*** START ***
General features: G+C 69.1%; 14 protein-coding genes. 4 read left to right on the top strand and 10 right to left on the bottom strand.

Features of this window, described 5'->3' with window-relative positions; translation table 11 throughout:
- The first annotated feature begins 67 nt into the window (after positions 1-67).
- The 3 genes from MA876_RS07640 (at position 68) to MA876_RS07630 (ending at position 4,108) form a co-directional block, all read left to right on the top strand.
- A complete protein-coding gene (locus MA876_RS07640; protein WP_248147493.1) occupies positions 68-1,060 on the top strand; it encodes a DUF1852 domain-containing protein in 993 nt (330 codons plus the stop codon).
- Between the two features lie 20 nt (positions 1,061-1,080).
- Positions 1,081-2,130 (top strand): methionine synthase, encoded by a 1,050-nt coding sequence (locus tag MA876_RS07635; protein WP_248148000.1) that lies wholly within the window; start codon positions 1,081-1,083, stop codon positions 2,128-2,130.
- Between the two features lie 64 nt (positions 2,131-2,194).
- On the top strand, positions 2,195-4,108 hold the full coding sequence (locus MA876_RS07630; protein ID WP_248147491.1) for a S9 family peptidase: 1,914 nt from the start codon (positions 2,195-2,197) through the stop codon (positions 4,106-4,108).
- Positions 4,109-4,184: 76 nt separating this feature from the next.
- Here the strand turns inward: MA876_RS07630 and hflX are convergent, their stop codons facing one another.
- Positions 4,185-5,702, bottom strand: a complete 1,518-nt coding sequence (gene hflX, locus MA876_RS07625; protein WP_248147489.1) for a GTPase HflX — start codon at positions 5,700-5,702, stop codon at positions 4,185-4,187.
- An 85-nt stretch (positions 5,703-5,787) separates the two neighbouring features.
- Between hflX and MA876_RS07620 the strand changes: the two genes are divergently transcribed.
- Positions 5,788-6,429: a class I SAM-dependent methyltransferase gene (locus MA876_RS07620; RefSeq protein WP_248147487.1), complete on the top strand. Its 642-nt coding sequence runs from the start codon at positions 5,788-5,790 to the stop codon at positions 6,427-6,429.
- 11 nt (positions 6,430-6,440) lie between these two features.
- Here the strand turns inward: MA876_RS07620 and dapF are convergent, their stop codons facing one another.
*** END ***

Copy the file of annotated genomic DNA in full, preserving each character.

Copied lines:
General features: G+C 69.1%; 14 protein-coding genes. 4 read left to right on the top strand and 10 right to left on the bottom strand.

Features of this window, described 5'->3' with window-relative positions; translation table 11 throughout:
- The first annotated feature begins 67 nt into the window (after positions 1-67).
- The 3 genes from MA876_RS07640 (at position 68) to MA876_RS07630 (ending at position 4,108) form a co-directional block, all read left to right on the top strand.
- A complete protein-coding gene (locus MA876_RS07640; protein WP_248147493.1) occupies positions 68-1,060 on the top strand; it encodes a DUF1852 domain-containing protein in 993 nt (330 codons plus the stop codon).
- Between the two features lie 20 nt (positions 1,061-1,080).
- Positions 1,081-2,130 (top strand): methionine synthase, encoded by a 1,050-nt coding sequence (locus tag MA876_RS07635; protein WP_248148000.1) that lies wholly within the window; start codon positions 1,081-1,083, stop codon positions 2,128-2,130.
- Between the two features lie 64 nt (positions 2,131-2,194).
- On the top strand, positions 2,195-4,108 hold the full coding sequence (locus MA876_RS07630; protein ID WP_248147491.1) for a S9 family peptidase: 1,914 nt from the start codon (positions 2,195-2,197) through the stop codon (positions 4,106-4,108).
- Positions 4,109-4,184: 76 nt separating this feature from the next.
- Here the strand turns inward: MA876_RS07630 and hflX are convergent, their stop codons facing one another.
- Positions 4,185-5,702, bottom strand: a complete 1,518-nt coding sequence (gene hflX, locus MA876_RS07625; protein WP_248147489.1) for a GTPase HflX — start codon at positions 5,700-5,702, stop codon at positions 4,185-4,187.
- An 85-nt stretch (positions 5,703-5,787) separates the two neighbouring features.
- Between hflX and MA876_RS07620 the strand changes: the two genes are divergently transcribed.
- Positions 5,788-6,429: a class I SAM-dependent methyltransferase gene (locus MA876_RS07620; RefSeq protein WP_248147487.1), complete on the top strand. Its 642-nt coding sequence runs from the start codon at positions 5,788-5,790 to the stop codon at positions 6,427-6,429.
- 11 nt (positions 6,430-6,440) lie between these two features.
- Here the strand turns inward: MA876_RS07620 and dapF are convergent, their stop codons facing one another.